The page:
Industry Voices—Attention Medicare Advantage plans: It's not too late to meet year-end goals

It’s that time of year for Medicare Advantage plans to make their stars align.

Each year, the Centers for Medicare & Medicaid Services (CMS) ranks Medicare Advantage plans from one to five stars based on how well a plan performs in various categories, including quality of care and customer service. For most plans in today’s increasingly competitive market, staying at or above the 4-star threshold is vital, while three stars or below can be the kiss of death.

Medicare members have more and more options, and they’re moving to higher-rated plans that deliver better value. On average, nearly three-quarters (72%) of Medicare members choose plans with a minimum 4-star quality rating. 

As fall approaches, the bulk of Medicare Advantage plans rest in one of two camps: those that are confident they will meet their quality and member satisfaction goals by the end of the year, and those that are not, either as a result of poor in-year performance or falling short of their goals last year. 

RELATED: Kaiser leads the way in average Medicare Advantage star ratings for 2019

The dynamics of the star rating system can make it tricky to navigate, as thresholds can shift and affect a plan’s performance. Even small movements from year to year can have a huge impact on an organization’s ability to meet goals or could result in a plan missing them altogether. This year’s star ratings won’t be released until October, and by then it may be too late for plans to take meaningful action.

Now is the time for plans to act as the homestretch of 2019 approaches.

For plans that are on track, don’t rest easy

Some plans may be confident in their quality and satisfaction data so far this year, but that doesn’t necessarily mean they are in the clear. Here are two things plans should keep in mind:

  • Certain star rating measures are more volatile than others. Some measures can fluctuate by as much as 9% from year to year—last year alone, seven measures saw significant changes. This means that even if a plan appears to be on track, it could be a very different story by the time actual ratings thresholds are announced.

  • Even if projections look good, they could end up missing the mark. I know of one large health plan that used sophisticated modeling to project where their star ratings would land. In some cases, however, their actual performance fell short by as much as 3%, which could actually be the difference between moving up or falling back. Last year, 76 Medicare contracts fell short of a 4-star rating due to these types of shifts.

RELATED: Industry Voices—Why MA star ratings should account for the social determinants of health

The bottom line is, even if plans are feeling good about their performance so far this year, they may still need to implement some short-term strategies to ensure they meet their targets. Based on years of working with nearly 40 health plans and serving nearly 15 million consumers across all 50 states, here are four strategies we at NovuHealth recommend to boost quality and member satisfaction by year-end:

  • Prioritize the measures that matter. This late in the game, plans don't have the time, budget or bandwidth to focus on every single star measure. Instead, they should prioritize the top two or three that matter most to their quality goals and deploy personalized campaigns for members who need to close those specific gaps.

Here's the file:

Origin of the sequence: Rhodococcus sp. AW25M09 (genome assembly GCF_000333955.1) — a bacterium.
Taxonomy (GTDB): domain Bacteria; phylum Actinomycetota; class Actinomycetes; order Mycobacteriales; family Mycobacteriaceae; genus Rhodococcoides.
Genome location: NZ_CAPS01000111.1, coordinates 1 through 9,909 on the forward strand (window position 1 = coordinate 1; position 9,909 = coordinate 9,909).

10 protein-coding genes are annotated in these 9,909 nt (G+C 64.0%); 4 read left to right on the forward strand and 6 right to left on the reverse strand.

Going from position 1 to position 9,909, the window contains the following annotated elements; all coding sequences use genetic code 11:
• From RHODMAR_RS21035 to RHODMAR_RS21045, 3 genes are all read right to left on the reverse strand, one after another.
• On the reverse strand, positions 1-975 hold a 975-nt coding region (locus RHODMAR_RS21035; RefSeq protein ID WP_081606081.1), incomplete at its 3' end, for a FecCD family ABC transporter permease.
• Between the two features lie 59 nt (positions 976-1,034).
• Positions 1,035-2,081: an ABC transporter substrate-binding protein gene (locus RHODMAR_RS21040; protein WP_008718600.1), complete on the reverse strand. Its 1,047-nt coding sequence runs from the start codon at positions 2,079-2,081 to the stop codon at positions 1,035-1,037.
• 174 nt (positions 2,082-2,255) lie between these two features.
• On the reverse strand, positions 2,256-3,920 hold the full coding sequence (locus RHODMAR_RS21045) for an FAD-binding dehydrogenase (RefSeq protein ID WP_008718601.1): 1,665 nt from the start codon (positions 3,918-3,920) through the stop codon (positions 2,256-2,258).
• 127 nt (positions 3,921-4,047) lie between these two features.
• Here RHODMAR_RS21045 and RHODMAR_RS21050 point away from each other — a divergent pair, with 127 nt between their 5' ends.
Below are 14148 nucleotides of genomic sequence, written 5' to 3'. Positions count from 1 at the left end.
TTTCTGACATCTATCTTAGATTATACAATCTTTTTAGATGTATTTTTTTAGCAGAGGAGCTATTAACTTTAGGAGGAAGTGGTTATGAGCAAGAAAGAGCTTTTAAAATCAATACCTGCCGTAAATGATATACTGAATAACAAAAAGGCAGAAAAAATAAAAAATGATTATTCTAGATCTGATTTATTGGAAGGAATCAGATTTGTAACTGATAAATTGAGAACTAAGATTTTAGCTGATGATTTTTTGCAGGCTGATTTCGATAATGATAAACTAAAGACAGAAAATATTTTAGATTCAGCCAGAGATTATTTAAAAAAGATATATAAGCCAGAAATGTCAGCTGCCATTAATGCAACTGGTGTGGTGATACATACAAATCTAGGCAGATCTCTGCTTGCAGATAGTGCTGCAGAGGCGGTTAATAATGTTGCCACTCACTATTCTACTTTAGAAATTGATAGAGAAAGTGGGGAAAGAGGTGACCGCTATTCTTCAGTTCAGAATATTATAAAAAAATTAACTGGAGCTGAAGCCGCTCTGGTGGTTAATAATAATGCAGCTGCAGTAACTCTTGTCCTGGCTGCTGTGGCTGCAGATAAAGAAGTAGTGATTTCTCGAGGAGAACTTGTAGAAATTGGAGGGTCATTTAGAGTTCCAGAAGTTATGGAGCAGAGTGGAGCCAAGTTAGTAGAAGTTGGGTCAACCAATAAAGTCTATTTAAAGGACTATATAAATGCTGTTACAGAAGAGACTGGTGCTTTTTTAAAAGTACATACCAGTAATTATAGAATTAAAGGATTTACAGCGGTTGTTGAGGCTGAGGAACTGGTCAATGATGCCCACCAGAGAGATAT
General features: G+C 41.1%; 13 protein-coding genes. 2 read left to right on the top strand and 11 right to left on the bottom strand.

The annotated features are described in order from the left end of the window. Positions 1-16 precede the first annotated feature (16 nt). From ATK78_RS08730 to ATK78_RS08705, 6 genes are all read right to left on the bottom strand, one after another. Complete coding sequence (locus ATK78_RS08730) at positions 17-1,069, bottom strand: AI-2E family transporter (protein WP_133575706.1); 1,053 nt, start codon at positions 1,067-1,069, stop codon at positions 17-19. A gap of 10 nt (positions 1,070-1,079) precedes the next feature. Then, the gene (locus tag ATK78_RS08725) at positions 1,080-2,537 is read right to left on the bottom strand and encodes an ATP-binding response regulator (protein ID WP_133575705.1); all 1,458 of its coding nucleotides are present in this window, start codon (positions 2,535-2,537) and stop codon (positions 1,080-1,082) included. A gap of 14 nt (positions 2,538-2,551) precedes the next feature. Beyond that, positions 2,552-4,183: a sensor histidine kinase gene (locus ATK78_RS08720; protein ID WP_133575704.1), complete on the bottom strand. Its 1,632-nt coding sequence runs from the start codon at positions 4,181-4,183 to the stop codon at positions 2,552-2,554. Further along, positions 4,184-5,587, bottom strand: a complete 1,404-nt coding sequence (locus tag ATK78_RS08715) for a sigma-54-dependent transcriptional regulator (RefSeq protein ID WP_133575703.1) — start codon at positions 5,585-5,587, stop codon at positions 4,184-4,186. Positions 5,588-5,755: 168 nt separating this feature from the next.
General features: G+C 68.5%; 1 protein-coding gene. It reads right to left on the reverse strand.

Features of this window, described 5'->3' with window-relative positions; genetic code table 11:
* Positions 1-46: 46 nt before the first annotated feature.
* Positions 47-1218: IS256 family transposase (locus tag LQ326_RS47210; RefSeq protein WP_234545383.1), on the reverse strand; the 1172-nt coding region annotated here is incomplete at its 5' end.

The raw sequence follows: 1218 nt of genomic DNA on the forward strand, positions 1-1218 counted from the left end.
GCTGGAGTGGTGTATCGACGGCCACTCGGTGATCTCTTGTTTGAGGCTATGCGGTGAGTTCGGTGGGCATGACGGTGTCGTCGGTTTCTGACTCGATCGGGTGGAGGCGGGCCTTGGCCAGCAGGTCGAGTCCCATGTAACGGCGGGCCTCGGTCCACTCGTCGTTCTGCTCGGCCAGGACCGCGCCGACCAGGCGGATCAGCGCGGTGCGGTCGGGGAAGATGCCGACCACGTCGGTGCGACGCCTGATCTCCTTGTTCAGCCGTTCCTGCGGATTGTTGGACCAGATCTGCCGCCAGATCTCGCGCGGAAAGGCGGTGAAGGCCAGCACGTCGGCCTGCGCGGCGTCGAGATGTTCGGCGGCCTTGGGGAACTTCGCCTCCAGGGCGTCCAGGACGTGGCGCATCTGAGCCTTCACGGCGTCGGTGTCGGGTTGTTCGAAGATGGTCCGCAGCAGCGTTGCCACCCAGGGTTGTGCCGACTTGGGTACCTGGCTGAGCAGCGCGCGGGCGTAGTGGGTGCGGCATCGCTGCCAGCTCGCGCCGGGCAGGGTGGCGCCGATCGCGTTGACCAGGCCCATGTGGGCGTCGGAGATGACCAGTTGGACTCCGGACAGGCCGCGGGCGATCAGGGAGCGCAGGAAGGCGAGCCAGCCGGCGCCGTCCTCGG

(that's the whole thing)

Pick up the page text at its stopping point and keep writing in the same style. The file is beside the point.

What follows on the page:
• Focus on members most likely to take action. Plans should identify historically compliant members who are overdue for gap closure based on when they completed their activities the previous year and send them personalized communications about these open gaps. In addition, propensity modeling can be used to determine which members in noncompliant populations are most likely to take action, enabling plans to focus dollars and resources where they are most needed and effective. Taking a less targeted approach not only jeopardizes plan performance, but it also results in reward and incentive programs that can’t show a positive return on investment.

  • Include a sense of urgency. Reminding members that they only have a few months left to close their open care gaps and reinforcing the benefits of acting fast (or risks of failing to act at all) can be all the motivation some members need. In addition, offering members quick and easy reward redemption options such as digital gift cards builds a positive association between behavior and reward. 

  • Use rewards strategically. Once plans have identified the measures most impactful for quality and member satisfaction, they can overlay various rewards strategies—a $25 gift card for an annual wellness visit, for example—to incentivize completion. This applies to short-term activities such as patients with diabetes checking their A1C levels, as well as exams that have a longer lasting impact on health, such as colonoscopies, which often need to be completed less frequently. This helps get members to the care they need, while also contributing to improved quality and satisfaction measures.

Star ratings are vital for Medicare Advantage plans. For those plans tracking below projections, there is still time to make an impact. And for those on track to meet their objectives, there may still be work to be done. In either case, taking a thoughtful and measured approach in motivating members to close key care gaps can make all the difference.

Cory Busse is a senior director, healthcare engagement strategist at NovuHealth